Fortymile Wild and Scenic River

History and Natural Setting


The 1886 discovery of gold on Franklin's Bar on the Fortymile River touched off Interior Alaska's first gold rush. The mining boom ushered in a wave of settlement that forever changed the place, not only for its new residents but for the Athabascan Indians who occupied this region long before them. The miners who prospected nearly every creek in the region eventually extracted more than a half-million ounces of gold from the Fortymile, according to the Alaska Division of Geological and Geophysical Surveys.

Accompanying the miners, and profiting from them, were traders, merchants and freighters. Before the Taylor Highway was completed in 1953, there were no established roads into the Fortymile region. Miners and trappers wishing to replenish their supplies either had to haul everything themselves by boat, foot or horse, or they had to hire someone to do it for them. John Powers was one prominent freighter who used horses to transport miners' supplies to their claims.

Steele Creek Roadhouse
Steele Creek Roadhouse
During the heyday of Fortymile mining, the community of Steele Creek played an important role. Located on the main overland trail between the towns of Chicken and Eagle, Steele Creek served as a community center and transportation hub. At one time it included a trading post, post office and restaurant. Several cabins and a two-story roadhouse still stand on the site, now overgrown with tall grass and willows. 

The military also figured prominently in the history of the Fortymile region. Reports of starvation and lawlessness among the miners resulted in the Army sending troops to the Eagle area to provide law enforcement in 1899. Soldiers soon began work on a trail from Valdez to Eagle. This trail, as well as construction of Fort Egbert in Eagle, did much to improve communication with the rest of the world.  

In 1900 the military further improved communication through the construction of the Washington-Alaska Military Cable and Telegraph  System (WAMCATS), which followed much of the Eagle-Valdez Trail. Messages that once took up to a year to reach Washington D.C. could now be sent in a matter of days. Remains of this system, eventually replaced by the wireless telegraph station in Eagle, may still be found throughout the Fortymile drainage.

Natural Setting


  Valley of the Fortymile River
  Valley of the Fortymile River
The landscape of the Fortymile Wild and Scenic River was formed over the past several million years as the river inexorably cut down through bedrock while the surrounding region underwent faulting and uplift. Signs of this downcutting can be seen numerous places on the sides of the valleys, where gravel river terraces are perched up to 800 feet above the current river level.

In many places bluffs along the river expose folded metamorphic rocks. Most prominent of these are steeply tilted beds of white marble interspersed with gneiss and schist.

Wildlife and Fish
The Fortymile Wild and Scenic River Corridor provides habitat for caribou, moose, Dall sheep, grizzly or black bear, furbearers, small game, raptors, waterfowl, and numerous species of small mammals and birds. One endangered species, the peregrine falcon, nests in the area.
The Fortymile caribou herd makes extensive use of the river corridor. Caribou are migratory animals, and the exact location of areas they use may change from year to year as herd size fluctuates and or migration routes change. The habitat is capable of supporting more caribou than currently make use of it.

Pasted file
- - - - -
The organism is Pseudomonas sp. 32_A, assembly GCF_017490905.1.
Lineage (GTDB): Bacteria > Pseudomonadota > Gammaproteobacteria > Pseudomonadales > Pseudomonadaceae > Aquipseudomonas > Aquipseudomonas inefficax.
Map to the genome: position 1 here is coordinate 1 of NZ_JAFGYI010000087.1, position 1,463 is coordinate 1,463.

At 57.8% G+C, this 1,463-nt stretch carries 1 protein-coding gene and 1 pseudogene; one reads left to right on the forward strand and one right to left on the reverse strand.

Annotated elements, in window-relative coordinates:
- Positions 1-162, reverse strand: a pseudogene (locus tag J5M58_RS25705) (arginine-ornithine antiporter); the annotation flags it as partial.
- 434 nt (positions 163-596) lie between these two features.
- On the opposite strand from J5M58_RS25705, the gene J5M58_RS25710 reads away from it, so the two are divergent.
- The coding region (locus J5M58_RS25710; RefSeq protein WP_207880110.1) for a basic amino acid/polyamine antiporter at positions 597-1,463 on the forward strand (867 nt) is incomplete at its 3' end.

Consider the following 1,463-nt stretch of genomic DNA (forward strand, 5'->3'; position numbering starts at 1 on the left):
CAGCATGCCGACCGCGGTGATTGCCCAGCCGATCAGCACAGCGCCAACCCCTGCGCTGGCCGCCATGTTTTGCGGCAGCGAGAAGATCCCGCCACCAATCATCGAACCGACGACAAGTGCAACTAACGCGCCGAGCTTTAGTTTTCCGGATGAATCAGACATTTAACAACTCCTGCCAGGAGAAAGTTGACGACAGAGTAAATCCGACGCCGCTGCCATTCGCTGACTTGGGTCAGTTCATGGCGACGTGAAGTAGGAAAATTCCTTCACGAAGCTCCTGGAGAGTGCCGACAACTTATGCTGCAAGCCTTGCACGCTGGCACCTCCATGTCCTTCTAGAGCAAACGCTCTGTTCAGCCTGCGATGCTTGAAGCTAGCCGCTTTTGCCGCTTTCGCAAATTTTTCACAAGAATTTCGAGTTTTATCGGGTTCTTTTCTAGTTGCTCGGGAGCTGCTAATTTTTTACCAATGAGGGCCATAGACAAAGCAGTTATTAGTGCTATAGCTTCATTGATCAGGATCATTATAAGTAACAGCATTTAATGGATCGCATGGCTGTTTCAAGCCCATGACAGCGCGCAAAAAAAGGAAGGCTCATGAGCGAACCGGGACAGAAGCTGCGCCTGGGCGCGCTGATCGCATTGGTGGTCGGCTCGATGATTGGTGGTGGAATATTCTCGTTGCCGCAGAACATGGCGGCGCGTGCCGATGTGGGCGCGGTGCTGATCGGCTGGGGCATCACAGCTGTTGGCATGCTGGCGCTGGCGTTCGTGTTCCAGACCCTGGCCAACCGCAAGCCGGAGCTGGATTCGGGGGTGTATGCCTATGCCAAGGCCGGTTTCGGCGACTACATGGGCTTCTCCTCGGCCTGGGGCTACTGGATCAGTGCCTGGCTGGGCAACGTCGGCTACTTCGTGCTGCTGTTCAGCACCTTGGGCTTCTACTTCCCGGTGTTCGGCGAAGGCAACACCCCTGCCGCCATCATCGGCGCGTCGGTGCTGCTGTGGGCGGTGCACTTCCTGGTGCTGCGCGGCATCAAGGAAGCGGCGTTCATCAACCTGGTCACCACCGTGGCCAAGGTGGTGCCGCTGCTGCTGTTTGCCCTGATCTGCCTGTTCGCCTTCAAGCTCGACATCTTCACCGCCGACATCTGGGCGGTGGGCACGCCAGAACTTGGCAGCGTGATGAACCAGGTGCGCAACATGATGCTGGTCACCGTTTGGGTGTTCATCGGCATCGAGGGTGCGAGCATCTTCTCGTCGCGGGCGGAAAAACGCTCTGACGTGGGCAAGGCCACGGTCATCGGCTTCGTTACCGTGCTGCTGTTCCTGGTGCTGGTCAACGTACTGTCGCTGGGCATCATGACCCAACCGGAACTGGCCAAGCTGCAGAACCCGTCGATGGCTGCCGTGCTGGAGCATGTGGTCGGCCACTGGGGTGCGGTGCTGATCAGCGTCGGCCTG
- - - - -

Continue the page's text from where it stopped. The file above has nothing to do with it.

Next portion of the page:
The Fortymile River is home to a number of fish species, including Arctic grayling, round whitefish, and burbot. 
Alpine tundra, tussocks and boreal forest are among the many different types of plant communities found along the Fortymile River.
Alpine tundra, found on ridges and mountain tops above the timberline, is characterized by dwarf shrubs, forbs, grasses, sedges and lichens. Near the timberline, there may be significant quantities of dwarfed white spruce.
Tussock areas are flat to moderately sloping with poorly drained soils that support a cover of tussocks, clumps of sedges and grasses growing from small mounds, as well as scattered or stunted spruce.
Lower elevations are vegetated with species typical of the boreal forest. Black spruce, sphagnum mosses, and scattered shrubs and willows are found in poorly drained areas where permanently frozen soil (permafrost) is near the surface. Better-drained hillsides and valley floors are home to white spruce, birch, willow and aspen. Blueberry and cranberry bushes provide vivid fall colors as well as tasty berries enjoyed by wildlife and people alike.
Wildland Fire in the Fortymile
Porcupine Fire in 2004
   Porcupine Fire in 2004
In 2004 unusually hot and dry weather sparked Alaska's largest fire season on record. The Fortymile region accounted for much of the 6.75 million acres burned in Alaska that year. One group of lightning-caused fires, the Taylor Complex, by itself accounted for 1.3 million acres, much of it around the towns of Tok and Chicken. Numerous other fires burned near Eagle. Visitors traveling the Taylor Highway or floating the Fortymile River will see signs of the 2004 fires as well as those of older fires.  
While wildland fires can inflict disruptions and hardships on people, they also rejuvenate forests by providing ideal growing conditions. Burning mineral-rich wood to ash recycles and releases nitrogen and minerals such as phosphorus and sulfur into the soil. Fire opens the forest canopy and exposes the forest floor to sunlight, warming the soil and stimulating new growth from seeds and roots.

Kink in the Past

In a land where miners went to great lengths in their pursuit of gold, Danish prospector Johannes Petersen stands out. In 1900 he and his companions moved the entire North Fork at a place called the Kink. Read more about it in the article "Letters from the Kink."